I have a wireless network at home. The router is on the middle floor and so is in the middle of all of the needed clients, with the most distant computer being only about 30 or 40 ft away. The network always appears to be slow (even for computerrs only 20ft away). All of the hardware is belkin (which might help) and today i decided to get a new belkin ADSL router since the other one was old and i thought that might have been the problem. However, now i have set it up and there has been no difference (it may have even dropped in signal). I have tried changing the channel and repositioning the router, and adjusting the direction of the antennas.
Can anyone think of anything i could try to fix this
Router (New from yesterday) - Belkin F5D9630-4 G+ MIMO Wireless ADSL Router
3 Wireless Desktops with belkin 54g cards ( i am not certain of all of the models but i think most of them are )
1 Media Center PC with 54g card (not sure which make card it is) Belkin 54g Print Server - F1UP0001 Belkin 54g Wireless game router (for xbox 360) - F5D7330
1 laptop with built in 54g card
Occasionally there is a computer hardwired into the router but usually not. The router is on the middle floor so that no computer is more than about 30-40ft away, but would be ideal to have it on the ground floor in the study so as it is always hardwired. At the moment i have removed all security and MAC address filtering to try and help me fix it.
Also the router has difficulty connecting a laptop which is only 15ft away direct line-of-site. I think i might take the router back to pc world and either replace it or get another model. Does anyone know if this model has been known to have problems and if any routers are particularly good.
Still got the router? Assuming that you keep security and MAC filter off for testing, the laptop with built-in wireless might be the easiest to start with.
So, watching the connection utility, exactly what happens when you start it up right next to the router? And then, as you say, 15 feet away?
"Difficulty connecting" means that the laptop can "see" the signal fine but it takes a long time to get an address assigned? Or....what?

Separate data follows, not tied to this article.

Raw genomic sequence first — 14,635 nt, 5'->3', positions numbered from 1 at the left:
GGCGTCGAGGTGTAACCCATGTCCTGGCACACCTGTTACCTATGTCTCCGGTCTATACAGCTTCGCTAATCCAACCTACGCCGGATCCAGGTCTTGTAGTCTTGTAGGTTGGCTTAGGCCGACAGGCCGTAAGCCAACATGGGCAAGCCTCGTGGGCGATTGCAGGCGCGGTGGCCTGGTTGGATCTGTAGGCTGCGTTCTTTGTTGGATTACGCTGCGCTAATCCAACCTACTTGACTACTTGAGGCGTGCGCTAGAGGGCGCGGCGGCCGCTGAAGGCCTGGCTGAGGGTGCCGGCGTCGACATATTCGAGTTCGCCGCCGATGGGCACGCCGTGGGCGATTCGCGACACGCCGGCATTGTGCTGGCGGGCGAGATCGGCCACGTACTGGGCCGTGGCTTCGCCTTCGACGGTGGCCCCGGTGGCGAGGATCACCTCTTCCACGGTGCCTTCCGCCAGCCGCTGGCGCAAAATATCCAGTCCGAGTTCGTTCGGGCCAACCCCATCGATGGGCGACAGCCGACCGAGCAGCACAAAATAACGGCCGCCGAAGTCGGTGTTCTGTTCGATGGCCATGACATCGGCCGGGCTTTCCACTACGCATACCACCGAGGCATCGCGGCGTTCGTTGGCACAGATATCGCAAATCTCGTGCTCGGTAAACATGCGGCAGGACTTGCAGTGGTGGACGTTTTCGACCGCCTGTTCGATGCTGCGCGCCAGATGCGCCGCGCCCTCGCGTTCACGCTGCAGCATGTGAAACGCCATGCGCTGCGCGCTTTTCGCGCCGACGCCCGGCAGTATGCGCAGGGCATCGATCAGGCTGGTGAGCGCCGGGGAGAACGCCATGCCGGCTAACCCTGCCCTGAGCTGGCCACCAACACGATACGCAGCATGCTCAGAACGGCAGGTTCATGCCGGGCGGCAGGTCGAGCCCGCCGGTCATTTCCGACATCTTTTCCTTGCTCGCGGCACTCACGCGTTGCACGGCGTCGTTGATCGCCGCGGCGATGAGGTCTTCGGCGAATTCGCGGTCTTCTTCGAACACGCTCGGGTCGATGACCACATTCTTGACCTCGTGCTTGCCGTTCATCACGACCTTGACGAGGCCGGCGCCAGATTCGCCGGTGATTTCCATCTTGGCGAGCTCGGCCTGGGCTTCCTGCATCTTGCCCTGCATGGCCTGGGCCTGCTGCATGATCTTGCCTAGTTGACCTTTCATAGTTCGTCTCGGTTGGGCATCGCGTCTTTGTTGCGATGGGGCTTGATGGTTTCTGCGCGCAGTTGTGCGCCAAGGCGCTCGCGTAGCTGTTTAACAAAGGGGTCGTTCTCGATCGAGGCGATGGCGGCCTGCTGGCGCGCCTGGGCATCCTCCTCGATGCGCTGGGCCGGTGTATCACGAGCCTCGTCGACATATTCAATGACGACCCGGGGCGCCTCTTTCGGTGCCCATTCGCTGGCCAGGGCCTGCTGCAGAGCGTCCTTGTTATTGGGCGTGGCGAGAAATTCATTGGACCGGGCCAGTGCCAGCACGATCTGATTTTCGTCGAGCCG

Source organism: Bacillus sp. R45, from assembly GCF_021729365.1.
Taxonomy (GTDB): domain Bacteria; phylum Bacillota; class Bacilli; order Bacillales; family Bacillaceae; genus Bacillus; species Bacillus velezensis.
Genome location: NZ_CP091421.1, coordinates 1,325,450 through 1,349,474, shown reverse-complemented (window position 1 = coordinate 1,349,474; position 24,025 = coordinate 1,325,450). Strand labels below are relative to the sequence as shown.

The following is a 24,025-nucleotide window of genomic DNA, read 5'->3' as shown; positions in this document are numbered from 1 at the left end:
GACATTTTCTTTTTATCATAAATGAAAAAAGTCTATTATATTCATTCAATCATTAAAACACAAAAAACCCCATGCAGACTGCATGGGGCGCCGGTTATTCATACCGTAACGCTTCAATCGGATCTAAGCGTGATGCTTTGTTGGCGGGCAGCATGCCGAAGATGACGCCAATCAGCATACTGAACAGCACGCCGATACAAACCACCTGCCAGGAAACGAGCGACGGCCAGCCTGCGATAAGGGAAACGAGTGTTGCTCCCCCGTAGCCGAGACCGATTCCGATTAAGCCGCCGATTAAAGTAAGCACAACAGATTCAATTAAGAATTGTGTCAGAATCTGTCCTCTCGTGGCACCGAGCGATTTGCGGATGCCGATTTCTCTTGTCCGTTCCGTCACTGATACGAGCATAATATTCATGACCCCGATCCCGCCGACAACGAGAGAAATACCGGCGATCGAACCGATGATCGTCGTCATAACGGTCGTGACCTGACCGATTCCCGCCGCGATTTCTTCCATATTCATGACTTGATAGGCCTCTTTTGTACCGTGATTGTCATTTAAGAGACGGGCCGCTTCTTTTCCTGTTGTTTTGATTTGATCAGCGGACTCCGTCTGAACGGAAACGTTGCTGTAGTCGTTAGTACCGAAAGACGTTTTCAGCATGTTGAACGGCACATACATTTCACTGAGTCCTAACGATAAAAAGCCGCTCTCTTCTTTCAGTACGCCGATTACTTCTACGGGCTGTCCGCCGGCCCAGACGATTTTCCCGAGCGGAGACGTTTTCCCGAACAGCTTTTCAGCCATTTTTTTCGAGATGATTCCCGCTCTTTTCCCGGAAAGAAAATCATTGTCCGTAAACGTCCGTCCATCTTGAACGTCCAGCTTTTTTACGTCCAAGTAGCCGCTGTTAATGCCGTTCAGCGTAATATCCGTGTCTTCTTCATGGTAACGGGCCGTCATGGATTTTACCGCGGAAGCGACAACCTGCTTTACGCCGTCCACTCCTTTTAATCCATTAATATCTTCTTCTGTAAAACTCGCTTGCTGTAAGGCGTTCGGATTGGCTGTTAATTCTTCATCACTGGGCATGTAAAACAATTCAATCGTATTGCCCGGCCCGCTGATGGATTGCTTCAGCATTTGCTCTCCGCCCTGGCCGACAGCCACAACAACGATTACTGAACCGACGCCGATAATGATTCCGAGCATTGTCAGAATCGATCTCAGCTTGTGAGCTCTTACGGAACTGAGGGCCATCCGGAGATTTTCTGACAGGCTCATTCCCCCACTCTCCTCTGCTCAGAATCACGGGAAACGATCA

If it were me, I'd probably download "netstumbler' and check the signal strength from various locations to see how that is. It is great for giving you an idea of the signal strength and distribution. If strong enough in a given area (-75 or better) then I would close netstumbler and watch as Windows zero config (assuming that is what you have) sees the signal (2 or more bars?) and connects. It should connect and have an address within a minute or so. I have some cards that take nearly two minutes to connect but are then fine.
If the laptop's utility is handling the connection instead of Windows (assuming WinXP) then I would turn it off and use Windows utility to eliminate that variable.
What happens now? What is the order of events that you see ?
Next comes going into the router's setup and checking settings. Next comes checking online to see if the firmware needs to be updated.
And the old router? How does it test out when you swap it back in?
Not experienced it myself, but that might be it if it's a problem so close and with two different routers. What is it they say? Cordless phones (turn it off, OFF to check) um, somebody else will have more to say on this...
Thanks for all your replies. In the end i think the router must have just been a dud one. I've had that before when the aerial inside wasnt even connected. I took the router back and got a much more fancy one - a Netgear Rangemax Next thingy. which is bloody brilliant compared to all the others i;ve had, doesnt even seem to drop a signal 40ft away through thick old victorian walls. So thumbs up for that.
I did, with the old one, try changing the channel from 11 to 6 and that made quite a bit of difference, i think i had some interference from microwaves and phones etc.
Yep, sounds like it was a two part problem: interference and a bad replacement router. Just for the record, I doubt you needed the "Netgear Rangemax Next thingy". Advice probably would have been to hold off until the new "N" standard is realized and just use the old one after chasing down the interference.
But it works and that counts for a lot.
I wonder how much the "Netgear Rangemax" actually does when your clients are all Belkin "G". With many of the new mimos, they say that you need matching complementary equipment on the other end to realize the improvement.
I would have held bakc and waited but i was going back to uni and my parents needed one set up, so i just got one that i knew would work and one that was actually in the shops. when i went to look for one there weren't very many with an adsl modem built in, which we needed so i just got that.
As for working with old g style things, it doesnt seem to get any faster than 54g (but that'll be because of the card) but the range is better than any router i have had. All the other routers have had to be on the middle floor (where there wasnt even a pc) but this one works brilliantly from the ground floor next to the main pc, perfect.